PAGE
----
says he is leaving Leicestershire with a "heavy
Mr Baggott, who was named the next chief of the Police Service of
Northern Ireland on Tuesday, said under his leadership his force had
locked up more than its fair share of big-time criminals, kept gun crime
low and stuck to a promise to put more bobbies on the beat.
But Mr Baggott said one of his big regrets would be leaving
the Rothley youngster
who disappeared in Portugal in May 2007, still missing.
The 50-year-old father of three, who will take up his new post in the
autumn, said: "I will be leaving Leicestershire with a heavy heart.
"We're punching above our weight here in dealing with serious crime.
"I'm delighted we have locked up major criminals, including drugs
"Also, Leicester does not have the level of gun crime that a city of its
size might be expected to see.
"The officers who are tackling those armed criminals are doing an
excellent job and will continue to do so.
"But Madeleine is still missing.
"Clearly I still hope and pray that one day there will be an end to the
sadness and that what has happened to her will become clear.
"It's a huge investigation and we will continue to follow up all leads."
Mr Baggott, a Christian, was the unanimous choice of Northern Ireland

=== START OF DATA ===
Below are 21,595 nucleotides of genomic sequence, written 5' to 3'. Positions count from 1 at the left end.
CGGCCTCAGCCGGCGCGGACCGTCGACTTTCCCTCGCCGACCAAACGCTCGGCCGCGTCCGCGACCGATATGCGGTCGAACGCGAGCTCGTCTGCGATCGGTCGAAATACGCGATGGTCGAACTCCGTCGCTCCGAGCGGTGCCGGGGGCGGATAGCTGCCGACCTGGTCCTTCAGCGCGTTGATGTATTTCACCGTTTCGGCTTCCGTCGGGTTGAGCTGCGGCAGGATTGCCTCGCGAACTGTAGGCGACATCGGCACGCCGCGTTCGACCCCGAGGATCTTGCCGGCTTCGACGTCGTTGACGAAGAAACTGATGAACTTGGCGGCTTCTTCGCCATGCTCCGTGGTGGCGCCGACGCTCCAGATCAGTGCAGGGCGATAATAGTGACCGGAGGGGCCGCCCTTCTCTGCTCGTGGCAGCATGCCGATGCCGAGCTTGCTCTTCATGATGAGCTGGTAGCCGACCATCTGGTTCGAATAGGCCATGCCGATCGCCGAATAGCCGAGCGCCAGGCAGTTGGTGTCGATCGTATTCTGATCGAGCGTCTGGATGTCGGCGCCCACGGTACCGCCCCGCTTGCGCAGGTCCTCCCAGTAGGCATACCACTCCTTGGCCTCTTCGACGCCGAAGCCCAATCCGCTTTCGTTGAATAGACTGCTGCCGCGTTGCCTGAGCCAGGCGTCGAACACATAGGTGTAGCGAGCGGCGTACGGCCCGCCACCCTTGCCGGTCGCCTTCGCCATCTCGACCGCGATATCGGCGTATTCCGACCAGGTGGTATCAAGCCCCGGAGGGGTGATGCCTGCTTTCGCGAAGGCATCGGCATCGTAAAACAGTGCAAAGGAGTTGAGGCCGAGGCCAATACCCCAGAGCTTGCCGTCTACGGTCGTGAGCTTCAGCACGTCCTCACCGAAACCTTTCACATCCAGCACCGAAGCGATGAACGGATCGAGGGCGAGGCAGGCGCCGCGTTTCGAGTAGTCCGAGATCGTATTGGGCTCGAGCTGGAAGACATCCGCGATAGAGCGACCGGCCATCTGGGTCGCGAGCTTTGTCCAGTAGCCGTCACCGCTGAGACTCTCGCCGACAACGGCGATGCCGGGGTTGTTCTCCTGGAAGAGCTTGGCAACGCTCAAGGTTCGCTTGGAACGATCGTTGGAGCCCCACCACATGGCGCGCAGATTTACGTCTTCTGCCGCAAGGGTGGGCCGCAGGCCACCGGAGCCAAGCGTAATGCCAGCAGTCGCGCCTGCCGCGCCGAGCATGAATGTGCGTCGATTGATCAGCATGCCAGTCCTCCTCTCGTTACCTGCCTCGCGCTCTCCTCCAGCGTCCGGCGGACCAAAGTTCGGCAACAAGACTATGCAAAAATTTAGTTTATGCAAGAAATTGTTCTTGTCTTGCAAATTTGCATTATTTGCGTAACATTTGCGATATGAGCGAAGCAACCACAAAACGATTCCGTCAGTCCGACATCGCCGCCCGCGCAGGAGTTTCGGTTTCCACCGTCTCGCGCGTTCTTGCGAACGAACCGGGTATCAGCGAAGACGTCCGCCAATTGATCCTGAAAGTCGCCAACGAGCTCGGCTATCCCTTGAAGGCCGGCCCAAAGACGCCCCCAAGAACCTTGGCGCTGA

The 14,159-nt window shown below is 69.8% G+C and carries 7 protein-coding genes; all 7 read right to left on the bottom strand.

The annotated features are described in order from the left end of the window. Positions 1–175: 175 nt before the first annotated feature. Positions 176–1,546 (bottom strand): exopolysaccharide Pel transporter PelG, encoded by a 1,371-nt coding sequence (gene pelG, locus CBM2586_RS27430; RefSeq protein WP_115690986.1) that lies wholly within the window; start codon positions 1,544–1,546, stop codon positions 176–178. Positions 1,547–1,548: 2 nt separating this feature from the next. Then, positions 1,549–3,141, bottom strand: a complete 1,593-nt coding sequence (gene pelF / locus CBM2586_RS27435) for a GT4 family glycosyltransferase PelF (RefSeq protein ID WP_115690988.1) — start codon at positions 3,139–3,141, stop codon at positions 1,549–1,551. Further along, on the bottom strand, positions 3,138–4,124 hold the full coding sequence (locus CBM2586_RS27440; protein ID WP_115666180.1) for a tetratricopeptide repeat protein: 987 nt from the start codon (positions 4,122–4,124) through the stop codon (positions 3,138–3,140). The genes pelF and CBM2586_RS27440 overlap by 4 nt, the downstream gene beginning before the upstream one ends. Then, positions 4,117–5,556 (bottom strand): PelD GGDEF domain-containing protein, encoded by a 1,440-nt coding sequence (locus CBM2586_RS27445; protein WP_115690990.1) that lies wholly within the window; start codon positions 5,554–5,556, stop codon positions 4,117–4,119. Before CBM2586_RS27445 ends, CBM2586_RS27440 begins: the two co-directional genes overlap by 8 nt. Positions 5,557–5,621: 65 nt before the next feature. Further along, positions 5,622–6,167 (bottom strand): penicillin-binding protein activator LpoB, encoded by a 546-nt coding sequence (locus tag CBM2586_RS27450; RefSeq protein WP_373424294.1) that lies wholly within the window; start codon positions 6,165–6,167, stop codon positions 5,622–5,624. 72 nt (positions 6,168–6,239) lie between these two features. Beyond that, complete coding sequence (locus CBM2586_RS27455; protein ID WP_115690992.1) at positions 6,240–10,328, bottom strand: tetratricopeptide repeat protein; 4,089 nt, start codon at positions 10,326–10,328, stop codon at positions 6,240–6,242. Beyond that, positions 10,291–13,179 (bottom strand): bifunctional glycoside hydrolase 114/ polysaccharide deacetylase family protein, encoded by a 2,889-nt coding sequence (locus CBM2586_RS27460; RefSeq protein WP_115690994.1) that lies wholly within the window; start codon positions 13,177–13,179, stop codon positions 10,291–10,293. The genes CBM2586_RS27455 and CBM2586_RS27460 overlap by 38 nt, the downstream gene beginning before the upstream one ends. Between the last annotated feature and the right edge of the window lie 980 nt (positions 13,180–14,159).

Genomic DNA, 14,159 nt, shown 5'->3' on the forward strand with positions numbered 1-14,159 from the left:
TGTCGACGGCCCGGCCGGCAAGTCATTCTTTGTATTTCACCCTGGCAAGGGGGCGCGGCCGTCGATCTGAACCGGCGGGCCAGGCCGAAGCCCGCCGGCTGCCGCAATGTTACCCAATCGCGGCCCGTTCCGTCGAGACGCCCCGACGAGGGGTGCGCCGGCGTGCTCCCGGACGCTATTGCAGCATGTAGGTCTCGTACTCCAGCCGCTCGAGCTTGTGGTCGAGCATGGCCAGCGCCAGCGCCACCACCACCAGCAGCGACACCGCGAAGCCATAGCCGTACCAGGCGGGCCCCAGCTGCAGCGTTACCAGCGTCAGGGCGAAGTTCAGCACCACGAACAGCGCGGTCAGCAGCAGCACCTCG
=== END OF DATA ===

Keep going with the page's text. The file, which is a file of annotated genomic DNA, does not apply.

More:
The board, whose members are chosen to represent the communities of the
province, said he had won the post because of his track record on
Mr Baggott said the way he had policed Leicester would transfer to the
province, where the peace process has transformed lives.
He said: "People want safety and they want confidence.
"They want to be involved in policing – and that has been our story in
"The team I have in Leicestershire has delivered a presence in our
neighbourhoods which is reliable and consistent.
"There are no no-go areas. My officers are part of people's lives.
"It's never going to be perfect but, hopefully, that will be my legacy
The job of chief constable in Northern Ireland is regarded as one of the
toughest policing jobs in the United Kingdom.
During the Troubles, the force was seen as partisan organisation.
Since the peace process resulted in the province getting more political
control over its own affairs, the police now enjoy the support of all
major political parties.
However, dissident terrorist factions are still active.
Mr Baggott said: "The people of Northern Ireland are on an amazing
journey. Being part of that is humbling.
"It is a tremendous privilege and I have a huge responsibility to fulfil
the trust they have shown in me."
The search for a new chief for Leicestershire will begin shortly.
An appointment is expected early in the new year.
Deputy Chief Constable Chris Eyre is expected to fill the top job in Mr
Baggott's absence until a successor is chosen.
Byron Rhodes, chairman of Leicestershire Police Authority, said this
week that Mr Baggott was one of the best chief constables in the
Mr Rhodes said he expected a number of high-quality candidates to apply
to be his replacement.